Romney: Church to Guide Him, Not the Presidency

Watching Washington

Republican presidential hopeful Mitt Romney said Thursday he would separate the affairs of government from any one religion if he is elected — but that does not mean keeping God out of government altogether.

Romney is seeking to become the first Mormon president. He delivered his speech on faith in America as polls show him losing ground to former Arkansas Gov. Mike Huckabee, who is a Baptist minister.

The speech, in College Station, Texas, drew inevitable comparisons to former President John F. Kennedy's speech in nearby Houston, in which he famously said being Catholic should not disqualify him from the White House.

"Like him, I am an American running for president," Romney said. "I do not define my candidacy by my religion."

Romney also echoed Kennedy when he said he wouldn't take orders as president from any church leader.

"If I am fortunate to become your president, I will serve no one religion, no one group, no one cause and no one interest. A president must serve only the common cause of the people of the United States," Romney said.

Faith Has Place in Public Life

But unlike Kennedy, who said a president's religious views should be a private matter, Romney insisted faith should not be left out of politics altogether.

"In recent years, the notion of separation of church and state has been taken by some well beyond its original meaning," Romney said. "Religion is seen as merely a private affair with no place in public life. It is as if they are intent on establishing a new religion in America — the religion of secularism. They are wrong."

That message resonates with religious conservatives, an important Republican constituency.

But many Americans — especially evangelicals — are uncomfortable with the Mormon church. Romney sought to allay those concerns without going into detail about the particulars of Mormon doctrine.

"My church's beliefs about Christ may not all be the same as those of other faiths. Each religion has its own unique doctrines and history," Romney said. "Any person who has knelt in prayer to the Almighty, has a friend and ally in me."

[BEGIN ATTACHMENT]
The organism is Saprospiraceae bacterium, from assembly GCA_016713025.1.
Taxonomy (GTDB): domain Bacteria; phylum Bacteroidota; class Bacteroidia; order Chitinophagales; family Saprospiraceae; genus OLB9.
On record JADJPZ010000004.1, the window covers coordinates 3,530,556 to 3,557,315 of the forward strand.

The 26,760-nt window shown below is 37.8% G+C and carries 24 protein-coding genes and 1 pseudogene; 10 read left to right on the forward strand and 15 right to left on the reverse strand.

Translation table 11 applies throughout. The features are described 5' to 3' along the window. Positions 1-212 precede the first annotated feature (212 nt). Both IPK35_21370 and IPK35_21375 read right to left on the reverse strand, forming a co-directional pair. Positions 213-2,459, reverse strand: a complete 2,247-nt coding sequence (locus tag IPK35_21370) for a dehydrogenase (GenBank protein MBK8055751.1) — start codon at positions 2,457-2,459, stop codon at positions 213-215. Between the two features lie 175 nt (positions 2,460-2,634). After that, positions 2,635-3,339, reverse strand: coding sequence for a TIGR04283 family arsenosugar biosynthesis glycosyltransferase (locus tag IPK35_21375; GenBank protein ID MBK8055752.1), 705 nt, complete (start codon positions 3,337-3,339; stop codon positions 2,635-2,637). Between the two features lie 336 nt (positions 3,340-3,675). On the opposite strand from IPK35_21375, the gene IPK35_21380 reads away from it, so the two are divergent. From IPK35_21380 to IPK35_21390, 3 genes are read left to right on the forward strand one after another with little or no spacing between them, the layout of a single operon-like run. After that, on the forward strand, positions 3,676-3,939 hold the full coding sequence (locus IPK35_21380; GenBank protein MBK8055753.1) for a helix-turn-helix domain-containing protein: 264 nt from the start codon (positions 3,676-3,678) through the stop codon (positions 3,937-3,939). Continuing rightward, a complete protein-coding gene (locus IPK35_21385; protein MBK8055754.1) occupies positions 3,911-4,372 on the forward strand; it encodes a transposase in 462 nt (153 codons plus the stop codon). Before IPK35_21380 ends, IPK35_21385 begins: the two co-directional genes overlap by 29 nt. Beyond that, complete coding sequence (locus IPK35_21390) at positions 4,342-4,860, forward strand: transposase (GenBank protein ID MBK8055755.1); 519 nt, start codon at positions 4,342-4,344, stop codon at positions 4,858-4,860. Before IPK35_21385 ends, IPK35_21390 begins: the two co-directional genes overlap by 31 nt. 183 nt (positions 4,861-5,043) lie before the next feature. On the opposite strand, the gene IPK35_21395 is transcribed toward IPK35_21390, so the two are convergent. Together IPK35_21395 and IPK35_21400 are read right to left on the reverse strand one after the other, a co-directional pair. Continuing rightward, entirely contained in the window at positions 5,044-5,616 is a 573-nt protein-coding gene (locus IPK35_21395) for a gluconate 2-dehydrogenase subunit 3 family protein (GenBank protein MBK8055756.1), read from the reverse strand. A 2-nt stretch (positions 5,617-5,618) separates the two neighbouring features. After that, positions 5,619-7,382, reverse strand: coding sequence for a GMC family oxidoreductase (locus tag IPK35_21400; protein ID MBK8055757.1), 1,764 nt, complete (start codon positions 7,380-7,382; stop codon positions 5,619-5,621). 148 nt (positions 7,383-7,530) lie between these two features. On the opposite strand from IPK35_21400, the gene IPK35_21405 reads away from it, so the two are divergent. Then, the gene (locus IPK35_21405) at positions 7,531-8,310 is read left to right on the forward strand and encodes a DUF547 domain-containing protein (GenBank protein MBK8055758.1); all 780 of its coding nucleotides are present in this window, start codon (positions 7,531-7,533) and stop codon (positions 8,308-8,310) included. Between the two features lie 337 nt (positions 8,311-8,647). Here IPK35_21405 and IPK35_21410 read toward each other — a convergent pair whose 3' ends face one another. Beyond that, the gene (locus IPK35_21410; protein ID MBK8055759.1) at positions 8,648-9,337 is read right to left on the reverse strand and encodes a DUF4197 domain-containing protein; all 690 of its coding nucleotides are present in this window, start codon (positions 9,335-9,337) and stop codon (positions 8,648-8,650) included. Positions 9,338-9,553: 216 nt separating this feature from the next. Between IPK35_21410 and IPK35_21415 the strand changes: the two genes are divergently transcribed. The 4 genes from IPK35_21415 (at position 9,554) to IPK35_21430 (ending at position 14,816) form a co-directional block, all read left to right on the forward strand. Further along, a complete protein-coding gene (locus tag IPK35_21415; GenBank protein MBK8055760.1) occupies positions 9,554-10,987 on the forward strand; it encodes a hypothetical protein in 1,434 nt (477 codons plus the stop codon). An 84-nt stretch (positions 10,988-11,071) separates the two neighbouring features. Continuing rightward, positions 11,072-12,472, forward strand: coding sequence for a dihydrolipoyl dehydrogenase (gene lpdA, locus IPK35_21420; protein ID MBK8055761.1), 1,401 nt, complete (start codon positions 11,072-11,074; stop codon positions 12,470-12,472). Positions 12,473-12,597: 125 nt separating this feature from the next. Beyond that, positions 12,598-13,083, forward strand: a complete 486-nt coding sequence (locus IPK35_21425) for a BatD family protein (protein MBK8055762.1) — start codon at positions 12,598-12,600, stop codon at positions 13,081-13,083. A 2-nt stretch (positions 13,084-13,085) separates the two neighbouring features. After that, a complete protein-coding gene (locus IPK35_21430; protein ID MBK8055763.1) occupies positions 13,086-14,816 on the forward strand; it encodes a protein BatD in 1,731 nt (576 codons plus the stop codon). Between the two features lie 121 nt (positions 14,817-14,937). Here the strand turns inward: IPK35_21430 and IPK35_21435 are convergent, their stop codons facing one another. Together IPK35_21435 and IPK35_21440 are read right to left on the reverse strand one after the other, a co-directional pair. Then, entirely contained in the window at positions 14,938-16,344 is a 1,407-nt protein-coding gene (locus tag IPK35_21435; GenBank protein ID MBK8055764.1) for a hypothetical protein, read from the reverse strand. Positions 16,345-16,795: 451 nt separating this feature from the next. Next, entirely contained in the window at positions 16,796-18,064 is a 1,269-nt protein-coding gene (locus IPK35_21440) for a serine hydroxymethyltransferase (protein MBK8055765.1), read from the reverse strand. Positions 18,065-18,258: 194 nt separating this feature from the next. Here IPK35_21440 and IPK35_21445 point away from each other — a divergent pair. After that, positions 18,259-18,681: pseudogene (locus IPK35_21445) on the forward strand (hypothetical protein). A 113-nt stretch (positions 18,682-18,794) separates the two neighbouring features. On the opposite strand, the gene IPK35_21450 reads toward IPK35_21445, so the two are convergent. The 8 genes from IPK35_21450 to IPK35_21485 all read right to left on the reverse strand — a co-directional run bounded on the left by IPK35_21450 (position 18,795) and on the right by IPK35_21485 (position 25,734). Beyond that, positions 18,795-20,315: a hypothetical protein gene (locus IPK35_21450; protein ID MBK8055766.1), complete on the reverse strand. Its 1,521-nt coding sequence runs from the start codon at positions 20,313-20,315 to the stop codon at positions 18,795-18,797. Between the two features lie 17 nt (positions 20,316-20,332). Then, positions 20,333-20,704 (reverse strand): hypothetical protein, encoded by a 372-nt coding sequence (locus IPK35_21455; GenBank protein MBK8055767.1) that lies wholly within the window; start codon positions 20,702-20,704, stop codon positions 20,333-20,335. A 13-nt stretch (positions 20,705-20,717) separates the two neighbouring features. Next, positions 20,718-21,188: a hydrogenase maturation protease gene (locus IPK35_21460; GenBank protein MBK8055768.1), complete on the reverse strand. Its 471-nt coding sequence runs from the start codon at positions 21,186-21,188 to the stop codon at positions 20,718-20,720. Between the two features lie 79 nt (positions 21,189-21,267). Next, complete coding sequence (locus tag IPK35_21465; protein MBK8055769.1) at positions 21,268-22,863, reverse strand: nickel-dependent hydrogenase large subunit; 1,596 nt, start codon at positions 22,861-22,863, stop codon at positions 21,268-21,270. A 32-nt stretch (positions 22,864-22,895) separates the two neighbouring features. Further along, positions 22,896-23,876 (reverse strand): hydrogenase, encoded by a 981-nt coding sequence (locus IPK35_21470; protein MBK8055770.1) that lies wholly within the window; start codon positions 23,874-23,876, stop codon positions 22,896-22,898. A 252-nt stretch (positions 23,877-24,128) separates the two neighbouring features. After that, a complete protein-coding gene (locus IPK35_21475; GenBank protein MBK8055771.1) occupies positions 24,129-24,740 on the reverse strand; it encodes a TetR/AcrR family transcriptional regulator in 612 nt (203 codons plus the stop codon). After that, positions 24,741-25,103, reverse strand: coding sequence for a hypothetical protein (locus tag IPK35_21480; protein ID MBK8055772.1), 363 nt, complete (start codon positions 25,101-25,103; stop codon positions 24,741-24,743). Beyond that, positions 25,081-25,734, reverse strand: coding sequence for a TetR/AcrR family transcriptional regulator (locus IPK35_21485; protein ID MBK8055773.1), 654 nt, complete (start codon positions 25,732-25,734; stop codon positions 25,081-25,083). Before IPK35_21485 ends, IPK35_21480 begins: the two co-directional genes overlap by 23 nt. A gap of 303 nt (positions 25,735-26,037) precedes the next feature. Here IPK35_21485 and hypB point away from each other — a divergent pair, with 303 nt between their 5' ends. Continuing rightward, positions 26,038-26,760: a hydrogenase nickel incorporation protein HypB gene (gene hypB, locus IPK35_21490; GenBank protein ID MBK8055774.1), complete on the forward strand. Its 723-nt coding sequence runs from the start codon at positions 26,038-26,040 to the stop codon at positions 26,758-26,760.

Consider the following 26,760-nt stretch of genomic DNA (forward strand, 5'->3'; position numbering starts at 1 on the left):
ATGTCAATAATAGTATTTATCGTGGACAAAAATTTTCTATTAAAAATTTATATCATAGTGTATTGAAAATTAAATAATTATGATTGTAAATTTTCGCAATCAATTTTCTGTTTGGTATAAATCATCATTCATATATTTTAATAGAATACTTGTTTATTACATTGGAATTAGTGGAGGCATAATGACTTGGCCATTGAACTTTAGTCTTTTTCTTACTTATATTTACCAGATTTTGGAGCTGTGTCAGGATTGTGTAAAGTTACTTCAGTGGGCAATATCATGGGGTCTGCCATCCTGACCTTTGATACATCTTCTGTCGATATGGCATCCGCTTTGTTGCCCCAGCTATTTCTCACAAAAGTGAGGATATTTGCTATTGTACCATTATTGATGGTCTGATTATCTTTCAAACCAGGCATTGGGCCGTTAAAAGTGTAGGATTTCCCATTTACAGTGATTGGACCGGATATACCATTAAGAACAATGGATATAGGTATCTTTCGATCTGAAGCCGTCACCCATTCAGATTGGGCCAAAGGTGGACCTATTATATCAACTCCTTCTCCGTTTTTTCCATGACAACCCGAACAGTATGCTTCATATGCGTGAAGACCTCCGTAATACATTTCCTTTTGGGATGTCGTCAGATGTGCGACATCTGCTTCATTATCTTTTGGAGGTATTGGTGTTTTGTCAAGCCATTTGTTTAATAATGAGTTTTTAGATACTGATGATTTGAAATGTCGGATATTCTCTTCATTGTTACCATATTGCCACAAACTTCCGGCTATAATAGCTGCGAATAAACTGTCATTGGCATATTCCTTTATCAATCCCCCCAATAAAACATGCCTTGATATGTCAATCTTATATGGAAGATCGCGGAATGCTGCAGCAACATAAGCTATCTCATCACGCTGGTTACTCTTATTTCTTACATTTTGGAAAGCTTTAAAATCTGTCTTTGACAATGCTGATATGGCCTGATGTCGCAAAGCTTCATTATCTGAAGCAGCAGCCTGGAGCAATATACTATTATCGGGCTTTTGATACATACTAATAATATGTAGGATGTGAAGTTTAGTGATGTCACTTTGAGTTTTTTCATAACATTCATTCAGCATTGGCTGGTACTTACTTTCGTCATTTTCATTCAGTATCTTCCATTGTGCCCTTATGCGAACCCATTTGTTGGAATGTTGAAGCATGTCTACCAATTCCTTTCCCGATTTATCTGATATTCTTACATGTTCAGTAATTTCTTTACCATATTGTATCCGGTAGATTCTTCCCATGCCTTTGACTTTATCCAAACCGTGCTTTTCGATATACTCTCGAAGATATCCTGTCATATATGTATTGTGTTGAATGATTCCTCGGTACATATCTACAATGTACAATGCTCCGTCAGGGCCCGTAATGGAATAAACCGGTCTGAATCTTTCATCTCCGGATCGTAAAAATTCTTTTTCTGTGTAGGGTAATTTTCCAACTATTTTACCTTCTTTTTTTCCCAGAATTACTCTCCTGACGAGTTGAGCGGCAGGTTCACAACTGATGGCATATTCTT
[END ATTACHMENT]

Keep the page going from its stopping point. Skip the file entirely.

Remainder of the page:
Romney's speech was well received by the audience of invited guests.

Speech Is Well Received

"I think there were some questions from Christians who weren't familiar with the Mormon faith who needed to hear that we are all in this together as Americans," said Yantis Green, a devout Catholic married to a Southern Baptist. "We're patriots first and that's the strength of this country."

Some people listened from Iowa where Romney has slipped in the polls behind Huckabee.

"Personally, the speech added a little bit to my comfort, okay. It didn't sway me one way or another," said Steve Carlson, a board member of the Iowa Christian Alliance.

Carlson said Romney is not his first choice as president, but he's not Carlson's last choice, either. "His family values, morals, and principles seem to be right in line with what us as evangelical Christians would aspire to," Carlson said.

Some in the Romney camp worried that a speech like this would only draw unwanted attention to the candidate's Mormon faith. But other religious leaders have been urging Romney to speak up.

One prominent Southern Baptist, Richard Land, said Americans are more comfortable now with religious expression in the public square than they were in Kennedy's day.

That notion seems borne out by Huckabee's late move up in the polls and the importance the Romney campaign attached to Thursday's speech.



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